Thank you for your time and attention.  We hope that in the future we can be seen as partners by LDEQ and EPA Region VI rather than as nags to be brushed aside with e-mails using the tired reportable quantities excuse.

Sincerely,

Anna Hrybyk, Program Manager

CC: Cynthia Giles, EPA Assistant Administrator of Compliance and Enforcement

Arthur Elkins, EPA Inspector General

Jim Letten, US District Attorney

Mathy Stanislaus, EPA Assistant Administrator of Emergency Response

Dr. David Michaels, OSHA Assistant Secretary

Rafael Moure Eraso, US Chemical Safety Board Chairperson

Christopher J Portier, ATSDR Director

Gary Beevers, United Steelworkers International President

Sam Coleman, EPA Region VI Acting Administrator

Peggy Hatch, LDEQ Secretary

Captain Peter Gautier, US Coast Guard Sector Commander

Kevin Davis, Governor’s Office of Homeland Security and Emergency Preparedness Director

Eric Schaeffer, Environmental Integrity Project

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4 Responses to Exxon lies to officials about size of benzene spill – community and workers sick from vapors

  1. Concerned Supporter says:

    Ann,

    I appreciate that you are trying to make a point.

    My concern is that your organization continually makes inflammatory statements with little-to-no understanding of the actual situation. Playing a game of “he said she said” with regulatory agencies and labor unions does not constitute journalism… Or even due diligence.

    I am disappointed, because LBB has the potential to be a force for good. Instead, it seems that you are rationalizing that telling half-truths and holding misleading publicity stunts is okay, as long as you can poke big oil in the eye.

    Why do i make these statements? I spoke with the same regulatory agencies that you did. Exxon did not lie about the size if the Benzene leak. They quickly reported the leak was in excess of the required reportable quantity, and then spent time to accurately calculate the actual amount. In addition, no one was exposed to Benzene.

    I am bothered, because this is still a story about envirnmental risks. You don’t have to sensationalize a story to make your point. You lessen your credibility when you misinform people.

    I sincerely hope that the LBB begins to live up to their potential.

    • Thanks so much for your comments. We appreciate your interest in engaging despite our different points of view.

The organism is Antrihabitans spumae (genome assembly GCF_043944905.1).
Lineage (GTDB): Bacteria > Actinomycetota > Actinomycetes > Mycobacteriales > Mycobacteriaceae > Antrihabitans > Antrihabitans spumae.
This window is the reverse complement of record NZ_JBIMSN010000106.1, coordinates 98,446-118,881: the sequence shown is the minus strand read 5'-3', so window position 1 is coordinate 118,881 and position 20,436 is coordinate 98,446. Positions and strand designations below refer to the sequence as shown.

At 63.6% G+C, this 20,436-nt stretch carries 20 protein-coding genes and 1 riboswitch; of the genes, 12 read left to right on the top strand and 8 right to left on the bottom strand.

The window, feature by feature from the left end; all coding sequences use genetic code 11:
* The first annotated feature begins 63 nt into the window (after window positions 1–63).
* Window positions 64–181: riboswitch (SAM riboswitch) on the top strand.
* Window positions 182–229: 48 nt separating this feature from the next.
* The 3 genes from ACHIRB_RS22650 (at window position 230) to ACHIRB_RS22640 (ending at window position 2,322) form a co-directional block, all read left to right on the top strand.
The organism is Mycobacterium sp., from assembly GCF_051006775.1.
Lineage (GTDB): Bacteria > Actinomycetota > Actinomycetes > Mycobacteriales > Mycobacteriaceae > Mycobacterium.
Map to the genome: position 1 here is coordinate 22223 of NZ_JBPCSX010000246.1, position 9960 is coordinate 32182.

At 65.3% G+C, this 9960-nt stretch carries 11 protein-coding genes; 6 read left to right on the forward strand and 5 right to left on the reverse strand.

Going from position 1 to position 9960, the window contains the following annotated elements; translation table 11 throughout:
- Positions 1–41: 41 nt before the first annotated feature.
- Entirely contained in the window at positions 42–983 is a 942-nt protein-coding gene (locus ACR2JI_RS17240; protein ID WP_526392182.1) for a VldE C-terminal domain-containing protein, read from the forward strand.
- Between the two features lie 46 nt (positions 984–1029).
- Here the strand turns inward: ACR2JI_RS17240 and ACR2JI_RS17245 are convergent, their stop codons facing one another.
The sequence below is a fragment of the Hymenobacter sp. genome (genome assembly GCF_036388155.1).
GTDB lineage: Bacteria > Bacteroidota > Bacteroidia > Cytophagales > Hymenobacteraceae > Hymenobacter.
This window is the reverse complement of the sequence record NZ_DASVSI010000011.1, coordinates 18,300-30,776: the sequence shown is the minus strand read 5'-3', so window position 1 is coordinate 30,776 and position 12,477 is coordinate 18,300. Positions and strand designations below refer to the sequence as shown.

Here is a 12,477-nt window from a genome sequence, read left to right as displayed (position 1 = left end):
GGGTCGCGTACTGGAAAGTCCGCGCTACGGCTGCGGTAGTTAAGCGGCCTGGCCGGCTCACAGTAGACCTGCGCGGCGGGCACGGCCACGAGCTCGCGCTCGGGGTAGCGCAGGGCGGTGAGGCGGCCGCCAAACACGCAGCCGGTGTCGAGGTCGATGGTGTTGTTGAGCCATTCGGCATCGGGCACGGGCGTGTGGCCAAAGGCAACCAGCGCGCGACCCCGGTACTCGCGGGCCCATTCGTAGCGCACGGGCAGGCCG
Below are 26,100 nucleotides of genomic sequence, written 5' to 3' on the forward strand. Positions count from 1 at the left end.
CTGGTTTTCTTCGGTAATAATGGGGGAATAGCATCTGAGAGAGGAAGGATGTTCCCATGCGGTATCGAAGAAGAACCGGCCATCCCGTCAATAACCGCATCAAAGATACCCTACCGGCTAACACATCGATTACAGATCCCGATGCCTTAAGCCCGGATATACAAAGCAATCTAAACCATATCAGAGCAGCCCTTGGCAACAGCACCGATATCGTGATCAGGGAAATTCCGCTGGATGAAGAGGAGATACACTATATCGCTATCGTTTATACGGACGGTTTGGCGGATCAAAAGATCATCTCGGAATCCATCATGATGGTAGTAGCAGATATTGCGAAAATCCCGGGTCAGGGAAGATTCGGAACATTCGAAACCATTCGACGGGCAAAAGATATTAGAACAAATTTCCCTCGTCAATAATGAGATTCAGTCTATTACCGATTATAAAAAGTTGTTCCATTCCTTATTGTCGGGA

Sometimes these situations are confusing. This one isn’t. The facts are very clear. Even the LDEQ (see Baton Rouge Advocate article) said that Exxon did not accurately report the accident when it first happened. They said it was less than ten pounds when it was far greater. Now it’s up to 28,000 pounds! This isn’t our opinion. It’s what actually happened.

  2. bonny says:

    what should we do?
    who can i call/write letters to?

    • Bonny,

      Thank you for your concern regarding this issue. First off, if you live in Louisiana, please contact your local legislator. You can also make reports to our iWitness Pollution Map by calling/texting what you see/smell to (504) 27 27 OIL. You can also report anything directly on our website at http://www.oilspill.labucketbrigade.org/. You may also report to the Louisiana HazMat Police at 877-925-6595. This is a good place to report because they will automatically alert any other authorities that should be aware. To report an odor to the EPA, please call 1-866-448-5816.

      We have a direct action campaign where we are asking community members to write letters to Steven Blum, plant manager of the ExxonMobil Plant in Baton Rouge. Same plant that leaked the pollution referred to in Mry. Hrybyk’s blog. We’ve created a shared google doc where anyone can write a letter and it will go into our stock pile of over 3000 letters gathered, that we are attempting to deliver directly to Mr. Blum, so he may realize that they actually do have an accident problem, and citizens are not okay with it. You can write your letter here: https://docs.google.com/a/labucketbrigade.org/spreadsheet/ccc?key=0Ahodo7W7xfJ4dDBJYzc1UlRkRWZrellJRUdlUnZfNUE#gid=0.

      Thank you again for your interest and concern, and please let us know if you have any other questions or comments.

      In partnership,
      Louisiana Bucket Brigade